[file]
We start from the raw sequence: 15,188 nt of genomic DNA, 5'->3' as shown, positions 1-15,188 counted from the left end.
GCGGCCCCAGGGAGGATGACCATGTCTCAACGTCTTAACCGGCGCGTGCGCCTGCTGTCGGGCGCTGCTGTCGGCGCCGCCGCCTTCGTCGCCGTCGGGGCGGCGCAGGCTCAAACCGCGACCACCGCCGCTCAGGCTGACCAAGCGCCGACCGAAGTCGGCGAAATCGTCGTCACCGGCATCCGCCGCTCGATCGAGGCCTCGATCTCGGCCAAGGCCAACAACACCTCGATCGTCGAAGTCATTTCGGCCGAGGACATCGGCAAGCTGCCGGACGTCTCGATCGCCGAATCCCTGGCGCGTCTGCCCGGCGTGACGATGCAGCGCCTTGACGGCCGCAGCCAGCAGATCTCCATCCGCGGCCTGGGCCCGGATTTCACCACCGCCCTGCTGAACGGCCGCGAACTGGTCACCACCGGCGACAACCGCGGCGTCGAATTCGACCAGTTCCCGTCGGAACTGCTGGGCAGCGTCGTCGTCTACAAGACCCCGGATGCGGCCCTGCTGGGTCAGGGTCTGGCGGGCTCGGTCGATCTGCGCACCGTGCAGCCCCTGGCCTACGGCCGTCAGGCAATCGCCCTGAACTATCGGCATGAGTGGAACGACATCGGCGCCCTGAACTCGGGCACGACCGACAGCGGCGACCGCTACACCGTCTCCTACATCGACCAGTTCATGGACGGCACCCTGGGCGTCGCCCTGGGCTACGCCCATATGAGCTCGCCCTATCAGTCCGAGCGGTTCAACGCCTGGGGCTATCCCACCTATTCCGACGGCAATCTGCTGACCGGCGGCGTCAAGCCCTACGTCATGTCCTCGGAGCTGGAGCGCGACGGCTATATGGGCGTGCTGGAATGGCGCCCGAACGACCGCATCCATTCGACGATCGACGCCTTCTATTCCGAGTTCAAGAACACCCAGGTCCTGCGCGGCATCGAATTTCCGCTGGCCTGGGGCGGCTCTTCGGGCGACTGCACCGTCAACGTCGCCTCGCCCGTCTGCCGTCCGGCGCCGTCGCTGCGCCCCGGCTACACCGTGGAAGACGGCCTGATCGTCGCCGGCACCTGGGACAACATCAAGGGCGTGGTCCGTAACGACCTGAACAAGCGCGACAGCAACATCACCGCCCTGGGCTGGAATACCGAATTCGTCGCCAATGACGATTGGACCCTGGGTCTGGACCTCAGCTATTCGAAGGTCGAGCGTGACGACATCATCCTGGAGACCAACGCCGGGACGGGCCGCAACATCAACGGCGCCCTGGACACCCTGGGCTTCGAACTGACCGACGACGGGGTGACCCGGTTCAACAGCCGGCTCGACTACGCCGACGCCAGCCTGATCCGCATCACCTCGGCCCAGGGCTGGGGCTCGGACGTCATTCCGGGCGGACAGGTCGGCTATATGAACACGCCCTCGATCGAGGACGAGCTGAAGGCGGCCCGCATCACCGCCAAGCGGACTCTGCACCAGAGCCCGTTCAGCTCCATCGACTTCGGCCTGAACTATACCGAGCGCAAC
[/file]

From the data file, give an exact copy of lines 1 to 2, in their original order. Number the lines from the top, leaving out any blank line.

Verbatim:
We start from the raw sequence: 15,188 nt of genomic DNA, 5'->3' as shown, positions 1-15,188 counted from the left end.
GCGGCCCCAGGGAGGATGACCATGTCTCAACGTCTTAACCGGCGCGTGCGCCTGCTGTCGGGCGCTGCTGTCGGCGCCGCCGCCTTCGTCGCCGTCGGGGCGGCGCAGGCTCAAACCGCGACCACCGCCGCTCAGGCTGACCAAGCGCCGACCGAAGTCGGCGAAATCGTCGTCACCGGCATCCGCCGCTCGATCGAGGCCTCGATCTCGGCCAAGGCCAACAACACCTCGATCGTCGAAGTCATTTCGGCCGAGGACATCGGCAAGCTGCCGGACGTCTCGATCGCCGAATCCCTGGCGCGTCTGCCCGGCGTGACGATGCAGCGCCTTGACGGCCGCAGCCAGCAGATCTCCATCCGCGGCCTGGGCCCGGATTTCACCACCGCCCTGCTGAACGGCCGCGAACTGGTCACCACCGGCGACAACCGCGGCGTCGAATTCGACCAGTTCCCGTCGGAACTGCTGGGCAGCGTCGTCGTCTACAAGACCCCGGATGCGGCCCTGCTGGGTCAGGGTCTGGCGGGCTCGGTCGATCTGCGCACCGTGCAGCCCCTGGCCTACGGCCGTCAGGCAATCGCCCTGAACTATCGGCATGAGTGGAACGACATCGGCGCCCTGAACTCGGGCACGACCGACAGCGGCGACCGCTACACCGTCTCCTACATCGACCAGTTCATGGACGGCACCCTGGGCGTCGCCCTGGGCTACGCCCATATGAGCTCGCCCTATCAGTCCGAGCGGTTCAACGCCTGGGGCTATCCCACCTATTCCGACGGCAATCTGCTGACCGGCGGCGTCAAGCCCTACGTCATGTCCTCGGAGCTGGAGCGCGACGGCTATATGGGCGTGCTGGAATGGCGCCCGAACGACCGCATCCATTCGACGATCGACGCCTTCTATTCCGAGTTCAAGAACACCCAGGTCCTGCGCGGCATCGAATTTCCGCTGGCCTGGGGCGGCTCTTCGGGCGACTGCACCGTCAACGTCGCCTCGCCCGTCTGCCGTCCGGCGCCGTCGCTGCGCCCCGGCTACACCGTGGAAGACGGCCTGATCGTCGCCGGCACCTGGGACAACATCAAGGGCGTGGTCCGTAACGACCTGAACAAGCGCGACAGCAACATCACCGCCCTGGGCTGGAATACCGAATTCGTCGCCAATGACGATTGGACCCTGGGTCTGGACCTCAGCTATTCGAAGGTCGAGCGTGACGACATCATCCTGGAGACCAACGCCGGGACGGGCCGCAACATCAACGGCGCCCTGGACACCCTGGGCTTCGAACTGACCGACGACGGGGTGACCCGGTTCAACAGCCGGCTCGACTACGCCGACGCCAGCCTGATCCGCATCACCTCGGCCCAGGGCTGGGGCTCGGACGTCATTCCGGGCGGACAGGTCGGCTATATGAACACGCCCTCGATCGAGGACGAGCTGAAGGCGGCCCGCATCACCGCCAAGCGGACTCTGCACCAGAGCCCGTTCAGCTCCATCGACTTCGGCCTGAACTATACCGAGCGCAAC